Genova relates Alzheimer’s disease to a beast that is unable to be slayed, giving the reader the knowledge that this disease cannot be beat. In reference to the medications Alice is taking to try to prevent the further decline in her mental state she compares them to aiming squirt guns at a blazing fire (p. 117). Throughout the book, Alice feels embarrassed and like a burden to those around her. The use of personification of her disease tells the reader exactly how embarrassed she is “there it was, her Alzheimer’s, stripped and naked under the fluorescent lighting” (p.129). It is further conveyed to the reader when Alice thinks her husband looks at her the same way he looks at his labs rats (p. 135). In a later scene when Alice refuses to go to dinner with friends the use of simile brings the disease to colorful life in Alice’s world. “I’m a cotton candy pink elephant in the room.
I make everyone uncomfortable. I turn dinner into a crazy circus act, everyone juggling their nervous pity and forced smiles with their cocktail glasses, forks, and knives” (p.218). To keep the book from not being completely negative, there is humor to Alice’s Alzheimer’s symptoms. When she was unable to recall which door in her house lead to the bathroom, Genova’s use of humor is exactly what the reader needs to get through the scenes. “She swung the door open like an illusionist revealing her most mystifying trick, but the bathroom didn’t magically appear” (p.150). Nearing the end of the novel, Genova leaves the reader with one last insight into Alice’s cognitive decline. In a moment of clarity Alice reads the cover of the book she wrote with her husband “The words she read seemed to push past the choking weeds and sludge in her mind to a place that was pristine and still intact, hanging on” (p. 284). The story of Still Alice is based on an ironic situation.
Dr. Alice Howland is a psychology professor at Harvard University and an expert in linguistics (the study of language and its structure). She finds herself at a crossroads when she is diagnosed with Early Onset Alzheimer’s Disease at the age of fifty. Dr. Howland also keeps remarkable care of her well-being by eating healthy, running Harvard square each day, keeping her mind active between teaching classes, and attending conferences. While talking over her new diagnosis Alice comes to realize she may have misjudged her father, assuming he was a belligerent alcoholic, in reality she realizes he was likely suffering from undiagnosed Alzheimer’s disease (p.76). To top off the ironic chain of events Alice receives her diagnosis of Early Onset Alzheimer’s on January 19 (p. 67) which happens to be the date of her mother and sister’s deaths. Towards the end of Alice Howland’s story, her disease process has taken its toll on Alice’s mind and she can no longer care for herself independently.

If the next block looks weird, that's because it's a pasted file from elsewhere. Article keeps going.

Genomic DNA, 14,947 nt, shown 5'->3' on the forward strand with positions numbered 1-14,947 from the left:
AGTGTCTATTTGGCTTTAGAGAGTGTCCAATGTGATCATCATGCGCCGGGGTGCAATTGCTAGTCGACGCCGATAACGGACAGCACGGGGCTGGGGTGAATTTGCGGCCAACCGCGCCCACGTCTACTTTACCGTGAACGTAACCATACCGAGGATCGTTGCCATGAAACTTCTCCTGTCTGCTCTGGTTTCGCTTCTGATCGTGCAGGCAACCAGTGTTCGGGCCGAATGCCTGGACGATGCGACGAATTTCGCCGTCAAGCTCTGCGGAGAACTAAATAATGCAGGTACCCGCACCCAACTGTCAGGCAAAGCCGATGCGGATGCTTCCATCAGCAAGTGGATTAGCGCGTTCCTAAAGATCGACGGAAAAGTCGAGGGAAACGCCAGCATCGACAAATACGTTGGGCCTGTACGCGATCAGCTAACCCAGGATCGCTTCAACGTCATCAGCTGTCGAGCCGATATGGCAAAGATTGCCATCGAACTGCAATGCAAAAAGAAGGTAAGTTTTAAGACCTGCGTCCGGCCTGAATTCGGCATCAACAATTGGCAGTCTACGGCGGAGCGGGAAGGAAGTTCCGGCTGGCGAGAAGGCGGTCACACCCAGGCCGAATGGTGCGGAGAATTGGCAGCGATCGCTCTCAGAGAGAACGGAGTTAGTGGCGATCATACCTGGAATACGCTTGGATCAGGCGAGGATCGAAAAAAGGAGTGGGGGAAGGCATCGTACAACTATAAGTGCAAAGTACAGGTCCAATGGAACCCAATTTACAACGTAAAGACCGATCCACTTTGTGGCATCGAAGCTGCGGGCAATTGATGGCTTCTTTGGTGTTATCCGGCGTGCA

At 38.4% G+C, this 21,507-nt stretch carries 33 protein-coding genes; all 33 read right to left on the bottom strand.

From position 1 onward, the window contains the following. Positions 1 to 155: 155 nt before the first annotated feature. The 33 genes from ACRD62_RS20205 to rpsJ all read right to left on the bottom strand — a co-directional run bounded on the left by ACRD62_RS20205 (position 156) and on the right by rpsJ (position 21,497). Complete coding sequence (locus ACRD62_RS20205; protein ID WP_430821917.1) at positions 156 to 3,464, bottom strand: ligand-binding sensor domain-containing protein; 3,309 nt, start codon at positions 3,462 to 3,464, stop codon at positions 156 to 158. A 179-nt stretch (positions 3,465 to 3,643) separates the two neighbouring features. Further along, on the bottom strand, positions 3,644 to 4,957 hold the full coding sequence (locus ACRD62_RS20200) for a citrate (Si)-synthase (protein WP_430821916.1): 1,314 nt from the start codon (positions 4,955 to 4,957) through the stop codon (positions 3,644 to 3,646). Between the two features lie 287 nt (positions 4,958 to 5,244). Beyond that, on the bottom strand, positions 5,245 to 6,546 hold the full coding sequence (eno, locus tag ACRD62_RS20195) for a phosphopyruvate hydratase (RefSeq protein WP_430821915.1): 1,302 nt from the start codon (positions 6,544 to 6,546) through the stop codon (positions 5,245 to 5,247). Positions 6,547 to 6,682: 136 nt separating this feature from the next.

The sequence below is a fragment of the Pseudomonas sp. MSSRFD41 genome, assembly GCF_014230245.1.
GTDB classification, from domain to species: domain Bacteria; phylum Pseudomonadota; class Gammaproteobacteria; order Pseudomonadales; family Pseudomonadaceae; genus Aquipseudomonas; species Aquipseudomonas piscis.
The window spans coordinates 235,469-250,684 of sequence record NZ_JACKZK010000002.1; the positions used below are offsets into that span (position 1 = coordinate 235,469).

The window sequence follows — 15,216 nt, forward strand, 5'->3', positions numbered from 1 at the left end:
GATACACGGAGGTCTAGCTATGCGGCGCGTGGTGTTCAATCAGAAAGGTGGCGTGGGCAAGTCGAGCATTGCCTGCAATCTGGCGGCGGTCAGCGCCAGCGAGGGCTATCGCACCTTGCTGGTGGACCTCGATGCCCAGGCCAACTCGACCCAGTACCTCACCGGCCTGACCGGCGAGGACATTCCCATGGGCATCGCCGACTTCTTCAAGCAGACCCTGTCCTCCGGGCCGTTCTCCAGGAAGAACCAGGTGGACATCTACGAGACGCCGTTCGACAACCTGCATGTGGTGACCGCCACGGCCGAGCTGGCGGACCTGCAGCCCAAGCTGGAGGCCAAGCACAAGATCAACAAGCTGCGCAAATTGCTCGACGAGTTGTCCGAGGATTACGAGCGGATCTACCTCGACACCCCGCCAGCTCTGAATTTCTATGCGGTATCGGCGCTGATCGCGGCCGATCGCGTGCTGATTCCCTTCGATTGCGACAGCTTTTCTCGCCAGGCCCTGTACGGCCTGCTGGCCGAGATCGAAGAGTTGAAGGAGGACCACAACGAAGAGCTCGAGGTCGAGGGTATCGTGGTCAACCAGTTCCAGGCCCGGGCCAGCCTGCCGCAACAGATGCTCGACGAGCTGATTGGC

Dr. Howland becomes dependent on her daughters and son, whom she can no longer identify as such, for her care while her husband choses to take a job in New York (p.286-292). In conclusion, Still Alice is the story of a happily married professor with three grown children at the peak of her career who is diagnosed with early onset Alzheimer’s disease. As the story unravels, Alice struggles to maintain her lifestyle, independence, and to live in the moment. The book not only brings to light the devastating effects of Alzheimer’s disease on its victims, but also on the lives of their friends, families, and relationships. Tension increases within the story from the time Alice is diagnosed with early onset Alzheimer’s disease until her husband leaves. It was heartbreaking that Alice’s husband chose to abandon his beloved wife for a new job opportunity in another city.
He failed to stay by her side as this disease robbed her of herself. Still Alice is a strong and engaging fiction work which brings truth to the average reader about the onset and the impact of Alzheimer’s. However, it fails to address those families who are not as equipped as the Howland’s to care for their loved ones at home, and are forced to institutionalize them. As Alice’s condition deteriorates, her children begin to worry about their futures, fight amongst themselves, and ultimately change their lives as a result of their mother’s disease. This story teaches the valuable lesson that no matter how strong relationship or family ties are, the failing health of a love one could have a devastating impact on everyone.